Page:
, one of the most important Gram-negative bacterial pathogens, is of worldwide concern [14
]. In addition, PA and MRSA are also important causes of nosocomial and community-acquired infection around the world. Initially limited to hospitals, in recent years MRSA has emerged as an increasingly important cause of community-acquired bacterial infection [15
], often affecting healthy children and adults who have no apparent risk factors for infection [18
]. Recently, we have reported that in about 80% of the patients with acute KPP, one or more additional pathogens, predominantly MRSA and PA, were present [10
To the best of our knowledge, no comparisons of clinical and pulmonary CT findings in patients with acute K. pneumoniae
pneumonia alone or combined with other pathogens have been published. We compared retrospectively the clinical and pulmonary thin-section CT findings in 80 patients with acute KPP alone and in 55 patients with concurrent MRSA or 25 with concurrent PA. All patients had several complaints, such as fever and cough. There were no significant differences in presenting symptoms between the three groups. KPP tends to affect people with underlying diseases, such as alcoholism, diabetes and chronic lung disease [19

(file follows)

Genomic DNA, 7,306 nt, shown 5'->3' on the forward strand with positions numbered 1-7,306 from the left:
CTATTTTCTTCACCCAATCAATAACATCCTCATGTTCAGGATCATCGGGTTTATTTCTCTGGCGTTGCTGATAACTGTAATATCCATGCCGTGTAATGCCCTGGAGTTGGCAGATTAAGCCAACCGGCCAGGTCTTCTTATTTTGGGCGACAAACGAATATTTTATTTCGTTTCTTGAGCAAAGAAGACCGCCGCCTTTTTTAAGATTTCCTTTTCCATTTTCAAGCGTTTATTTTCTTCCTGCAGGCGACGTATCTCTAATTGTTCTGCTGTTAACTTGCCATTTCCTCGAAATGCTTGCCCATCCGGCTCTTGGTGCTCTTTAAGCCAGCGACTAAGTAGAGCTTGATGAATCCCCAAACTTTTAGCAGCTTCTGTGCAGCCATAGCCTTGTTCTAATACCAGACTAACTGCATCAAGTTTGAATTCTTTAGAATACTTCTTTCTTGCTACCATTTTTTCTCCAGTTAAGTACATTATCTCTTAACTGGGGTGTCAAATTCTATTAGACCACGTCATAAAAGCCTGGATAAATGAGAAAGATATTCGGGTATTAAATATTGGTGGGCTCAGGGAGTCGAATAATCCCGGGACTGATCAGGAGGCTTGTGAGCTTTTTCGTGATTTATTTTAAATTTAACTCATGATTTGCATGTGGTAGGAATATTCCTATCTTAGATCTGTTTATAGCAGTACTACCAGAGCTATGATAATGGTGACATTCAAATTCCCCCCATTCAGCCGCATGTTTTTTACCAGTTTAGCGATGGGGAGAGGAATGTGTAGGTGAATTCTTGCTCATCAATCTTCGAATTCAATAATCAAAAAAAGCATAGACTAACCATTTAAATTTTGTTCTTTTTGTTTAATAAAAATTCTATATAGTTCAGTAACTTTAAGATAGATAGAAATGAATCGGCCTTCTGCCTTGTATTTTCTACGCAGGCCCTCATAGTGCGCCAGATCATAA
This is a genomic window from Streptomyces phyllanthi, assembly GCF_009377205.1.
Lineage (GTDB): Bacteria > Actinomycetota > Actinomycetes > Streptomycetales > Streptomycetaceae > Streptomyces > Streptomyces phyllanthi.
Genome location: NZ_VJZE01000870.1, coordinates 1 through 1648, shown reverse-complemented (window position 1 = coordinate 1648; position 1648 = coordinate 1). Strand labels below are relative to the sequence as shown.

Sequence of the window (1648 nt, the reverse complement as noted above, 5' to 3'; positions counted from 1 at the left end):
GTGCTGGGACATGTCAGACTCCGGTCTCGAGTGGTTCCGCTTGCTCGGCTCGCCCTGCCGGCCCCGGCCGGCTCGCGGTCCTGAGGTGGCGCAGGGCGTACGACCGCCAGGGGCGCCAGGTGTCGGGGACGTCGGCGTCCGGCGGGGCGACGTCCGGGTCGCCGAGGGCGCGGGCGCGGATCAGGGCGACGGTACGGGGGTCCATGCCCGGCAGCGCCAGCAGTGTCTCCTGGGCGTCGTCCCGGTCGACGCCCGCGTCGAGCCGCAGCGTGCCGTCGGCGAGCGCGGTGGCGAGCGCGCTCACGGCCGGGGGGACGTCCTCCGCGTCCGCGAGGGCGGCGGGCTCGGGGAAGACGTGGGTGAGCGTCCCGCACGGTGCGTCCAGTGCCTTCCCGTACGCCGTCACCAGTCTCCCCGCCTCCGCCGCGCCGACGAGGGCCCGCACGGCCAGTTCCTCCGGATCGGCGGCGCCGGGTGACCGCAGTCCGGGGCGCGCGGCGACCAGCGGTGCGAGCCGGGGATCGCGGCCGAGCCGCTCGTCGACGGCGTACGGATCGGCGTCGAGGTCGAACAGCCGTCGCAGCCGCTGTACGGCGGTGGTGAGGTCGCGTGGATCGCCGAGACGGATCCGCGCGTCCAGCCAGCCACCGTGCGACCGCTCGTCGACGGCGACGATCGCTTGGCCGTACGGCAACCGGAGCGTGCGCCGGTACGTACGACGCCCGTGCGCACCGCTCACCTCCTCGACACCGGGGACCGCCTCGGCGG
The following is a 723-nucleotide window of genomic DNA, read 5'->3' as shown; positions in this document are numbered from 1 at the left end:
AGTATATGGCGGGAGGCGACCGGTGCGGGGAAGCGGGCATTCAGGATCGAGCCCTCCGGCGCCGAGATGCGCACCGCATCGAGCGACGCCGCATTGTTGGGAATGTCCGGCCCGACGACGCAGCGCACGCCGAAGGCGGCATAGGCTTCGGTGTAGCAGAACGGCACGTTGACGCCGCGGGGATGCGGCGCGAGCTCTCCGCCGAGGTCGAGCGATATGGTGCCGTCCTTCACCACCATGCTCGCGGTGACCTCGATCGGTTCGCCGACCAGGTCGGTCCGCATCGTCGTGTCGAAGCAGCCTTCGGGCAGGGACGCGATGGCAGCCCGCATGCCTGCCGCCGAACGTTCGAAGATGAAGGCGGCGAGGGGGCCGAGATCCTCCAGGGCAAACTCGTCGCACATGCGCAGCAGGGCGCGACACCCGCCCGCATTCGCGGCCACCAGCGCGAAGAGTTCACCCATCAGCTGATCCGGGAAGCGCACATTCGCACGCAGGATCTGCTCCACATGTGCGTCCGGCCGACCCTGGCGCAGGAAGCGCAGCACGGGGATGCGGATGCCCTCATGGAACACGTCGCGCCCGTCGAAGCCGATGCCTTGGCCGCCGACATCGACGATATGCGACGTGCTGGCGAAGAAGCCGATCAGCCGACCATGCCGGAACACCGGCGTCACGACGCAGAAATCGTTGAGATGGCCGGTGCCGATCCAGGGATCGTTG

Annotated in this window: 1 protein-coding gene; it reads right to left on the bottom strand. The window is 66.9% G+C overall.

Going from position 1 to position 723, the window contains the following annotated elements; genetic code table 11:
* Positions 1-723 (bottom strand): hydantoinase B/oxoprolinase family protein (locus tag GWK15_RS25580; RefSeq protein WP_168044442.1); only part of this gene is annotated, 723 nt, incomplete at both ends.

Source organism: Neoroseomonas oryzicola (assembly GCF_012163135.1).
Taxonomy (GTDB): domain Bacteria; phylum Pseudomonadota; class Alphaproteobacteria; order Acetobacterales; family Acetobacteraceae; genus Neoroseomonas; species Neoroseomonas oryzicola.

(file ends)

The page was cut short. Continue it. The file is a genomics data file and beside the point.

]. In the present study, alcoholism (60.6%) was the most commonly associated condition, followed by a smoking habit (52.5%), cardiac disease (39.4%) and malignant disease (35.6%). In the patients with concurrent pneumonia (MRSA or PA), underlying conditions such as cardiac diseases, diabetic mellitus and malignancy were significantly more frequent than in patients with KPP alone. As for mortality rate, that in patients with KPP combined with MRSA or PA was significantly higher than that in patients with KPP alone (both p
<0.005). The mortality rate in patients with KPP alone was lower than that in previous studies, and the mortality rate in concurrent KPP was similar to that previously reported [2
]. Therefore, the mortality rates reported previously might reflect that in concurrent KPP.
KPP has been classified by radiographic and clinical criteria [9
]. Carpenter [22
] has divided Klebsiella
pulmonary infections into acute pneumonia and complications of acute pneumonia. The complications consist of lung abscess, pulmonary gangrene and chronic KPP. The frequencies of abscess formation, gangrene and development of chronic pneumonia were 16–50%, 7–50% and 5–33%, respectively [22
In the present study of 160 patients, GGA was most frequent, followed by consolidation and intralobular reticular opacity; however, there was no significant difference between the three groups. CT findings such as centrilobular nodules, bronchial wall thickening and bronchiectasis were significantly more frequent with concurrent pneumonia than those with KPP alone.
Shah et al [25
] have reported CT findings in 28 patients with nosocomial PA pneumonia: 15 with PA and 13 with PA and other pathogens such as Staphylococcus aureus
= 4) and Klebsiella